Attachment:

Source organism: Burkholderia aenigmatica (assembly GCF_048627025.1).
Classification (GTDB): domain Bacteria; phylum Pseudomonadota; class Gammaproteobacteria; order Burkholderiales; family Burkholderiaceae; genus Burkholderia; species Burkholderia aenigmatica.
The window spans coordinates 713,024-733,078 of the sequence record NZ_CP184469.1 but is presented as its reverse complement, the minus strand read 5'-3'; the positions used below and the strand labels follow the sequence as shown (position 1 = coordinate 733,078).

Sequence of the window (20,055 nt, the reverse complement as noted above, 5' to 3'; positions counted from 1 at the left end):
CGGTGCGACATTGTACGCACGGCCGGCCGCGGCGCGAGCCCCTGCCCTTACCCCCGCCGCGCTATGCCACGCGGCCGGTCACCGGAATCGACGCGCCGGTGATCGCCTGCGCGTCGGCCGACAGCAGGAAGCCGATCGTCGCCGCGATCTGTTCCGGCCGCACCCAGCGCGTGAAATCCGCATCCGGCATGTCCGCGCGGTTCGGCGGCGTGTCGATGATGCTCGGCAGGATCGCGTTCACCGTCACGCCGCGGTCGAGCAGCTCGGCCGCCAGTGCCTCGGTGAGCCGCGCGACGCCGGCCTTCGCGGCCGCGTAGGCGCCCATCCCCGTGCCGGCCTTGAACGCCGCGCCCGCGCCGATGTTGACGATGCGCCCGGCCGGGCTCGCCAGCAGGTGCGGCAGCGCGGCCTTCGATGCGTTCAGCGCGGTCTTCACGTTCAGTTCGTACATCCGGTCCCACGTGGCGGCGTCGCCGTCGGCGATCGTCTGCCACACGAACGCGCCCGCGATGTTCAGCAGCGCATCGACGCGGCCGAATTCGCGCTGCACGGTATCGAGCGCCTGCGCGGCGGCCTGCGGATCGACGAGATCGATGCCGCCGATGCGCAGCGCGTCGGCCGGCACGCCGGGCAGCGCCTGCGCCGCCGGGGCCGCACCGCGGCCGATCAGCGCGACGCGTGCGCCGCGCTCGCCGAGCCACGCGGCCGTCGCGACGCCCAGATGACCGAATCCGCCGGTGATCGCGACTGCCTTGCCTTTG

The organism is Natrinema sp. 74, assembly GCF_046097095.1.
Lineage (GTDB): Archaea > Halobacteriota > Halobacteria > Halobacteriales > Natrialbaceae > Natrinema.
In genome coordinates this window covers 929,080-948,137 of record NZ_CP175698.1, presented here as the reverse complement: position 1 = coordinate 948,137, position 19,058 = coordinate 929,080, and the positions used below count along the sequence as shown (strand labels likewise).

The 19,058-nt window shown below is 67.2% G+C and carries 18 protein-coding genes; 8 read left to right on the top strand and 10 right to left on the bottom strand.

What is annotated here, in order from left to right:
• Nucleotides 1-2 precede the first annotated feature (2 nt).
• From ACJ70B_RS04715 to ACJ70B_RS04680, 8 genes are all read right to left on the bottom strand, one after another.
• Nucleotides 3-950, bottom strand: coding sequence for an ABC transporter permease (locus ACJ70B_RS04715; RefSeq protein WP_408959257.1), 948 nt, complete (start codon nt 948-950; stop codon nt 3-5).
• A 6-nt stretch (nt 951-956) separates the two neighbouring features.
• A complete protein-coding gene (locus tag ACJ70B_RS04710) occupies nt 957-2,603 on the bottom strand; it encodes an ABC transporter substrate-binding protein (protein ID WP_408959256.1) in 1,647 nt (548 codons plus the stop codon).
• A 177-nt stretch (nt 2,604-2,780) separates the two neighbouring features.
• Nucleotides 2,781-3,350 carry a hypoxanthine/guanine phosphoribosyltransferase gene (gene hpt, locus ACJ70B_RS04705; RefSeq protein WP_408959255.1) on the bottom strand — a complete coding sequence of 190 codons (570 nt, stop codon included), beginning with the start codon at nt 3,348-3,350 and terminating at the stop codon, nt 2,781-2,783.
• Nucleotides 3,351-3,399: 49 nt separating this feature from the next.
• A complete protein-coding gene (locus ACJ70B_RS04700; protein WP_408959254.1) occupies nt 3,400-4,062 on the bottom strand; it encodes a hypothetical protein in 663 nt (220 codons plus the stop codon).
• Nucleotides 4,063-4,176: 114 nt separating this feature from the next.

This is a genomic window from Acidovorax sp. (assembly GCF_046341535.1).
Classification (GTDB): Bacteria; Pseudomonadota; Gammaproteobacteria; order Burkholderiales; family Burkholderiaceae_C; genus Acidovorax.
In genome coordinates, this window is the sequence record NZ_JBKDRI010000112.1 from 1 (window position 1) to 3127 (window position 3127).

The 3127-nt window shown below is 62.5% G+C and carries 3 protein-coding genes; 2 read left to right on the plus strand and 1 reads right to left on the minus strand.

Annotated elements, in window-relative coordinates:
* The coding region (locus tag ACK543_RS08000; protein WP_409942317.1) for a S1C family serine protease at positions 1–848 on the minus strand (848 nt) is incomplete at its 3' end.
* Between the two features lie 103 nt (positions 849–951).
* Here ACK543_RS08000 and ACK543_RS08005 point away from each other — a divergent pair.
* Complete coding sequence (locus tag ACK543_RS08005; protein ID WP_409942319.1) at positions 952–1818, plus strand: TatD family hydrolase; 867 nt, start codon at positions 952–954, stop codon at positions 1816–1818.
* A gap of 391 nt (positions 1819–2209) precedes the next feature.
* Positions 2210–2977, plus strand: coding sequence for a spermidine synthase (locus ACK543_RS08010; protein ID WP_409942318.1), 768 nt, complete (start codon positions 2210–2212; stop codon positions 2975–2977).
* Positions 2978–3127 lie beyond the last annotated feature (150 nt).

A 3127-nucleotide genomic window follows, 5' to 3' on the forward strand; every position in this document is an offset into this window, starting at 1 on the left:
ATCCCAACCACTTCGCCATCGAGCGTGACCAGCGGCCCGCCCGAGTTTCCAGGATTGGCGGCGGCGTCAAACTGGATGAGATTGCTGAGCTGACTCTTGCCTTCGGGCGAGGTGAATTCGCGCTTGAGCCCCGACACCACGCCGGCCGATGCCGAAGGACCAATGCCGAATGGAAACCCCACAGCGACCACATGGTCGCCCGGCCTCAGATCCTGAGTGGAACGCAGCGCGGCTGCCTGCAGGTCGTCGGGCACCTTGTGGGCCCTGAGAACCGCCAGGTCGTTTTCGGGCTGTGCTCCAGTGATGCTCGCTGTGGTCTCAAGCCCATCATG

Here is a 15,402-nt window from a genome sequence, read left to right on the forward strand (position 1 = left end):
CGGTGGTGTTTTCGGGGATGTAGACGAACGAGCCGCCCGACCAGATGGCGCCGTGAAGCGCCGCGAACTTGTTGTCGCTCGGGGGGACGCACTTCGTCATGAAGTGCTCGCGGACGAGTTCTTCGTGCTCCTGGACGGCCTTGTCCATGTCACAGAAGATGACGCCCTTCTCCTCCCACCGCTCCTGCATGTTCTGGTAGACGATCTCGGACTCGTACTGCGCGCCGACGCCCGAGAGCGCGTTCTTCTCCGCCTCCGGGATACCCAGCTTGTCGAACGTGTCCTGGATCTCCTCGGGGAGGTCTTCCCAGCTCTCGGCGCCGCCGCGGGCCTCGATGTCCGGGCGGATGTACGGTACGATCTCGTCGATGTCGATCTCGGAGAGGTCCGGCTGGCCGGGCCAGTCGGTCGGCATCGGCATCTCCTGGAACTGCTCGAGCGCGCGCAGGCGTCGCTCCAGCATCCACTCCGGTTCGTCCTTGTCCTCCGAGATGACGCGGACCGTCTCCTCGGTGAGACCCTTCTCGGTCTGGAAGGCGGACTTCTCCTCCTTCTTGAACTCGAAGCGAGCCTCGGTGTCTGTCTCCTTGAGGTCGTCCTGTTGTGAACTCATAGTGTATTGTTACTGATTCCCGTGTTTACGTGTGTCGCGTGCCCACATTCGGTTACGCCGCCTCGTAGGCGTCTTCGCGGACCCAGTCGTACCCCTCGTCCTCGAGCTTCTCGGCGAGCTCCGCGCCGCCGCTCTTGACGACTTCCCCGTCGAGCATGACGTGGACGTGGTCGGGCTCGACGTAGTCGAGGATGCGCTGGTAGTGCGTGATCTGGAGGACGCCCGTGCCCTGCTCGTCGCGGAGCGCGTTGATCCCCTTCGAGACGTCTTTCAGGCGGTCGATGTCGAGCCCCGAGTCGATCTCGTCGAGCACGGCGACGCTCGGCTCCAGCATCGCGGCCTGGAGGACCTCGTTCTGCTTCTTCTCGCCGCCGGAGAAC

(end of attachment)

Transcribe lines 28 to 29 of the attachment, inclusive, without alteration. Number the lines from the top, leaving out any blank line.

* Here ACK543_RS08000 and ACK543_RS08005 point away from each other — a divergent pair.
* Complete coding sequence (locus tag ACK543_RS08005; protein ID WP_409942319.1) at positions 952–1818, plus strand: TatD family hydrolase; 867 nt, start codon at positions 952–954, stop codon at positions 1816–1818.